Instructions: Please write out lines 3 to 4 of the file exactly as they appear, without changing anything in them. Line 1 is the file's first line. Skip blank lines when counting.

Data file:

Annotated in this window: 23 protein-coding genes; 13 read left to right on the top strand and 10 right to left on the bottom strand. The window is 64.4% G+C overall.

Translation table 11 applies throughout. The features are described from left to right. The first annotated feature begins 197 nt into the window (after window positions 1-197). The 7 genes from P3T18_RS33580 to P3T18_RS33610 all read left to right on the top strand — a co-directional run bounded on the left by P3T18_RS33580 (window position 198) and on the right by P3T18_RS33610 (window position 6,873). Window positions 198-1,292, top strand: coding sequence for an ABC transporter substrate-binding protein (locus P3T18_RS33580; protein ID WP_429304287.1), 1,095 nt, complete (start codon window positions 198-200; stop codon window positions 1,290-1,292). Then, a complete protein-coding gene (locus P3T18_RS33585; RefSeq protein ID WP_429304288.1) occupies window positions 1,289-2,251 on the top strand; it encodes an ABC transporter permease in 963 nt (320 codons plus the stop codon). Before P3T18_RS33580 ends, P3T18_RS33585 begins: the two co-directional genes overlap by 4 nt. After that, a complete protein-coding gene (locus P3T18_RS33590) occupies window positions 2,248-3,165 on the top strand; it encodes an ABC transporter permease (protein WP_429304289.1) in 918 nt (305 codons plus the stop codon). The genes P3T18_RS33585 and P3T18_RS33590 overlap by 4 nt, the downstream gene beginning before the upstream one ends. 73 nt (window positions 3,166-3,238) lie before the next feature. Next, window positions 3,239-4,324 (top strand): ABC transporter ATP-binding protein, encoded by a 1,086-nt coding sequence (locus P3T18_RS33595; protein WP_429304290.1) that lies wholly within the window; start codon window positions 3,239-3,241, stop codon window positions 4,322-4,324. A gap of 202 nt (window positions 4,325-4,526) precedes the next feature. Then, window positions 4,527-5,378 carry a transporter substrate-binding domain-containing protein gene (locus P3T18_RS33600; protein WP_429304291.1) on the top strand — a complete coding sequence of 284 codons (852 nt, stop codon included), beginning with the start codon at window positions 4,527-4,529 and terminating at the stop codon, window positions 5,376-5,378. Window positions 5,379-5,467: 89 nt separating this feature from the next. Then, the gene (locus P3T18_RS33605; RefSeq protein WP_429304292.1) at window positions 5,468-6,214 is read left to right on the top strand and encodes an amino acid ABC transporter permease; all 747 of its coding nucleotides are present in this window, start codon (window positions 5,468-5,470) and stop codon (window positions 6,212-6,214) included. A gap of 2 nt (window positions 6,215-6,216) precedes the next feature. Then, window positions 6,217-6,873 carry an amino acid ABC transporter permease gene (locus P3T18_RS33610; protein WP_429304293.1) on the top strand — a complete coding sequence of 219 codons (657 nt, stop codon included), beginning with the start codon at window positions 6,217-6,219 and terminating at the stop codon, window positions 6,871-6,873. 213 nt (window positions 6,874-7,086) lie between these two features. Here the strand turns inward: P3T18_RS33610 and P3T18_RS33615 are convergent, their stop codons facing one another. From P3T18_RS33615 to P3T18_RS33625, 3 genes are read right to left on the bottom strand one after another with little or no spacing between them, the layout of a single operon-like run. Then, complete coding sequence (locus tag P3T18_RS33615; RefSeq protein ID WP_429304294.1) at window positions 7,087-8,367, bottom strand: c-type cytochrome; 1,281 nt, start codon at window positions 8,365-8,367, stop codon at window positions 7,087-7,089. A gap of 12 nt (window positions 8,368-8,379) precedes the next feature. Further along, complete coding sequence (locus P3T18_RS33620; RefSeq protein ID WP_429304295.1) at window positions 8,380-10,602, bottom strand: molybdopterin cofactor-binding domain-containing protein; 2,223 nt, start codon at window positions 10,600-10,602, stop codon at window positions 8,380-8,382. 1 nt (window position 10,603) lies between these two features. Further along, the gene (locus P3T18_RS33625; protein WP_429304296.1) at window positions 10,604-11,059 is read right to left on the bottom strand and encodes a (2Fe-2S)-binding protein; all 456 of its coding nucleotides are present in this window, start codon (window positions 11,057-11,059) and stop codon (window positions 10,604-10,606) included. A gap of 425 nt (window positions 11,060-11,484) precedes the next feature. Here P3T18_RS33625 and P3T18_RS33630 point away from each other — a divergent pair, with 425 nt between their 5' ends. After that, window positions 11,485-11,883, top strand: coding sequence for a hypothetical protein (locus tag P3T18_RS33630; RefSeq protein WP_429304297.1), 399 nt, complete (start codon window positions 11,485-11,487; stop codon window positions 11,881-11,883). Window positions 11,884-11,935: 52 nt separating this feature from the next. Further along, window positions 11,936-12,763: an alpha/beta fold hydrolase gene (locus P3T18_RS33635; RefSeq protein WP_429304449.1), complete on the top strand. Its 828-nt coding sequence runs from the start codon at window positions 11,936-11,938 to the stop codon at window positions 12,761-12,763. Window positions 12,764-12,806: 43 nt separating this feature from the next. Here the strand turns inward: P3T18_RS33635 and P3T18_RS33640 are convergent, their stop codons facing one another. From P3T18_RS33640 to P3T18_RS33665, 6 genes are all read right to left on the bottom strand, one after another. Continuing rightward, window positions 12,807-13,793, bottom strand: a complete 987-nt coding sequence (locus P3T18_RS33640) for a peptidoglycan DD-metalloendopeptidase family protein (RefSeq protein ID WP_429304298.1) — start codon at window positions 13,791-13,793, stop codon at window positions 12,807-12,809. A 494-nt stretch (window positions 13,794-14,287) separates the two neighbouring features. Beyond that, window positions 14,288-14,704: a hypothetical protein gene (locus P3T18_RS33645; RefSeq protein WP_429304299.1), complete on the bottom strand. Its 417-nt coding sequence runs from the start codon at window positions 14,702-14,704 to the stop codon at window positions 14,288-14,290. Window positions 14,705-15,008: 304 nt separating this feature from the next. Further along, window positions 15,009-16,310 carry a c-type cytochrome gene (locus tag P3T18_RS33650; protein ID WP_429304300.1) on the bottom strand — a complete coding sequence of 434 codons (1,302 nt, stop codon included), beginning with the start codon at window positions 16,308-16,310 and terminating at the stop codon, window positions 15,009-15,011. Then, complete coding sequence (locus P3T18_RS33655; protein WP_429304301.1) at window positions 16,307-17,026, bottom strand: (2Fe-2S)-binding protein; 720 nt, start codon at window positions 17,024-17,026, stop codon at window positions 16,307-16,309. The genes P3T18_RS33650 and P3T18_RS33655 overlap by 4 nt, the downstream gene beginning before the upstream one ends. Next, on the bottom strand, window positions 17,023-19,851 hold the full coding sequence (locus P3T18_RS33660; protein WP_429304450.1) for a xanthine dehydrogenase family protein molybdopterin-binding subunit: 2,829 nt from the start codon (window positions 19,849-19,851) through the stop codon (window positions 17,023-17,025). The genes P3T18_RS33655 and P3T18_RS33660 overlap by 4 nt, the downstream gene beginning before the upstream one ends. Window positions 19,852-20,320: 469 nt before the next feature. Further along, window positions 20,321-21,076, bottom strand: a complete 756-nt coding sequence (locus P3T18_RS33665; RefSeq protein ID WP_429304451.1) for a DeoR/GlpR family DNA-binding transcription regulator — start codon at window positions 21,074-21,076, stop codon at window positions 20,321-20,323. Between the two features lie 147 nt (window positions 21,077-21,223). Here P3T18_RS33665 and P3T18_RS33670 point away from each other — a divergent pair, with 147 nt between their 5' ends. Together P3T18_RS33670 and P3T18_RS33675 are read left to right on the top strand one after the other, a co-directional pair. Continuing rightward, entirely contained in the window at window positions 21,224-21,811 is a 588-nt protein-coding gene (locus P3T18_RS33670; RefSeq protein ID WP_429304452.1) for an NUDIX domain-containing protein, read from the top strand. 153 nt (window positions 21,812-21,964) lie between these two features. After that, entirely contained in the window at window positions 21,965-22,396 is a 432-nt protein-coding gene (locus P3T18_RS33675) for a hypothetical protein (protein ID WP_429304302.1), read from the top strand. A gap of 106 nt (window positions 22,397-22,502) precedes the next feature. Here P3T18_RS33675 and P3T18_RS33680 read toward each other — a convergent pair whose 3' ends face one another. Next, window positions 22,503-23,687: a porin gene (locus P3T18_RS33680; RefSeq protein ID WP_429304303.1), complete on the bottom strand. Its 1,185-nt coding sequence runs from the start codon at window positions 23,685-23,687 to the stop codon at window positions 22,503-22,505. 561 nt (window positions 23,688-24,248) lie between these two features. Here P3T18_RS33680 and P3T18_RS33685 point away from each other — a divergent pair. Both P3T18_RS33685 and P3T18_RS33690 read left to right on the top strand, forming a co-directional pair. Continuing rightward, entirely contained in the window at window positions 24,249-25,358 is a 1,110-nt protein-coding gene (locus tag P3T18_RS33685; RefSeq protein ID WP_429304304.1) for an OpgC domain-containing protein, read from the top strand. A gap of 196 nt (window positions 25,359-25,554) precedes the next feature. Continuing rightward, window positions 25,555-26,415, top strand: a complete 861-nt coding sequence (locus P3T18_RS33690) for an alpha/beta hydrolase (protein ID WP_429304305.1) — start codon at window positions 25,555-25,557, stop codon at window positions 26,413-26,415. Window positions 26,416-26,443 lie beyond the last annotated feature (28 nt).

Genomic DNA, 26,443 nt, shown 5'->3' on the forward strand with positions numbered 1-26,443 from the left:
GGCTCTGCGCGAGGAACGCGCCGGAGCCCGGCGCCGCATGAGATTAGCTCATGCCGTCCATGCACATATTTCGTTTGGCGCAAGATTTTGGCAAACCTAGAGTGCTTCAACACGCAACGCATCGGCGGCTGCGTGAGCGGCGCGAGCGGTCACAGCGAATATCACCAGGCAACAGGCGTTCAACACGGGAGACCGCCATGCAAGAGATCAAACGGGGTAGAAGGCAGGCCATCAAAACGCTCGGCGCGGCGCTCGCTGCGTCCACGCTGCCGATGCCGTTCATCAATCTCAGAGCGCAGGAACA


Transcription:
Genomic DNA, 26,443 nt, shown 5'->3' on the forward strand with positions numbered 1-26,443 from the left:
GGCTCTGCGCGAGGAACGCGCCGGAGCCCGGCGCCGCATGAGATTAGCTCATGCCGTCCATGCACATATTTCGTTTGGCGCAAGATTTTGGCAAACCTAGAGTGCTTCAACACGCAACGCATCGGCGGCTGCGTGAGCGGCGCGAGCGGTCACAGCGAATATCACCAGGCAACAGGCGTTCAACACGGGAGACCGCCATGCAAGAGATCAAACGGGGTAGAAGGCAGGCCATCAAAACGCTCGGCGCGGCGCTCGCTGCGTCCACGCTGCCGATGCCGTTCATCAATCTCAGAGCGCAGGAACA